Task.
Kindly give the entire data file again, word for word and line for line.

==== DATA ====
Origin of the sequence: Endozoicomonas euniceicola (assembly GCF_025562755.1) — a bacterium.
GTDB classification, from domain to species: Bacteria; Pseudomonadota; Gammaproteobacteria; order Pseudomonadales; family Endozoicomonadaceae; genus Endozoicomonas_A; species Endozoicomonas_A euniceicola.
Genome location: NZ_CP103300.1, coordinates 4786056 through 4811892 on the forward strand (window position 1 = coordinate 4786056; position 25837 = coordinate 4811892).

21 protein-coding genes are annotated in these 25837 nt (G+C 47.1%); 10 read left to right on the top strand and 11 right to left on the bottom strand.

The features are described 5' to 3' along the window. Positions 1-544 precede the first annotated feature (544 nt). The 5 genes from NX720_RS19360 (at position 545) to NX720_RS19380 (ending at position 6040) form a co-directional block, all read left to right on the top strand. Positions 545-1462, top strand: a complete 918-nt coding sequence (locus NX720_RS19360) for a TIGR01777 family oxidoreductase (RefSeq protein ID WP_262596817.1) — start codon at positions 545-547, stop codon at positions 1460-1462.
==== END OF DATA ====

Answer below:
Origin of the sequence: Endozoicomonas euniceicola (assembly GCF_025562755.1) — a bacterium.
GTDB classification, from domain to species: Bacteria; Pseudomonadota; Gammaproteobacteria; order Pseudomonadales; family Endozoicomonadaceae; genus Endozoicomonas_A; species Endozoicomonas_A euniceicola.
Genome location: NZ_CP103300.1, coordinates 4786056 through 4811892 on the forward strand (window position 1 = coordinate 4786056; position 25837 = coordinate 4811892).

21 protein-coding genes are annotated in these 25837 nt (G+C 47.1%); 10 read left to right on the top strand and 11 right to left on the bottom strand.

The features are described 5' to 3' along the window. Positions 1-544 precede the first annotated feature (544 nt). The 5 genes from NX720_RS19360 (at position 545) to NX720_RS19380 (ending at position 6040) form a co-directional block, all read left to right on the top strand. Positions 545-1462, top strand: a complete 918-nt coding sequence (locus NX720_RS19360) for a TIGR01777 family oxidoreductase (RefSeq protein ID WP_262596817.1) — start codon at positions 545-547, stop codon at positions 1460-1462.